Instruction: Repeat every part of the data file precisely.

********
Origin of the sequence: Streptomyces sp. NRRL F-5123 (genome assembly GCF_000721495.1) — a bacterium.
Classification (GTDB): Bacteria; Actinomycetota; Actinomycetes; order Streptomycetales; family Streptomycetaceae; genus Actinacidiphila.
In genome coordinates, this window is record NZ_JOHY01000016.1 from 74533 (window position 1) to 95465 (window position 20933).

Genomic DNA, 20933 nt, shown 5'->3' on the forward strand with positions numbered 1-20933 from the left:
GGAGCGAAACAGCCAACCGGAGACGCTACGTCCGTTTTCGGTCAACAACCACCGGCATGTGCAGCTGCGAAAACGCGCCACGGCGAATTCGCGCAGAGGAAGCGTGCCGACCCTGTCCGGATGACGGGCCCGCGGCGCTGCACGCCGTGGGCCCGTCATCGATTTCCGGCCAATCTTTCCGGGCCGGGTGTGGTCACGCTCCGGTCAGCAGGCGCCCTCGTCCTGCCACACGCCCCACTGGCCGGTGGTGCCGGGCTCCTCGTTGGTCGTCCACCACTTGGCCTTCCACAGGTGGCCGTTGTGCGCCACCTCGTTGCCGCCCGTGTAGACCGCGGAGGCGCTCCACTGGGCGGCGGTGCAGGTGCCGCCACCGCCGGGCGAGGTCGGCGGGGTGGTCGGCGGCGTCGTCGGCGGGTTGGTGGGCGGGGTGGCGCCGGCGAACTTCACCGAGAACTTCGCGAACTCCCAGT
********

Origin of the sequence: Streptomyces sp. NRRL F-5123 (genome assembly GCF_000721495.1) — a bacterium.
Classification (GTDB): Bacteria; Actinomycetota; Actinomycetes; order Streptomycetales; family Streptomycetaceae; genus Actinacidiphila.
In genome coordinates, this window is record NZ_JOHY01000016.1 from 74533 (window position 1) to 95465 (window position 20933).

Genomic DNA, 20933 nt, shown 5'->3' on the forward strand with positions numbered 1-20933 from the left:
GGAGCGAAACAGCCAACCGGAGACGCTACGTCCGTTTTCGGTCAACAACCACCGGCATGTGCAGCTGCGAAAACGCGCCACGGCGAATTCGCGCAGAGGAAGCGTGCCGACCCTGTCCGGATGACGGGCCCGCGGCGCTGCACGCCGTGGGCCCGTCATCGATTTCCGGCCAATCTTTCCGGGCCGGGTGTGGTCACGCTCCGGTCAGCAGGCGCCCTCGTCCTGCCACACGCCCCACTGGCCGGTGGTGCCGGGCTCCTCGTTGGTCGTCCACCACTTGGCCTTCCACAGGTGGCCGTTGTGCGCCACCTCGTTGCCGCCCGTGTAGACCGCGGAGGCGCTCCACTGGGCGGCGGTGCAGGTGCCGCCACCGCCGGGCGAGGTCGGCGGGGTGGTCGGCGGCGTCGTCGGCGGGTTGGTGGGCGGGGTGGCGCCGGCGAACTTCACCGAGAACTTCGCGAACTCCCAGT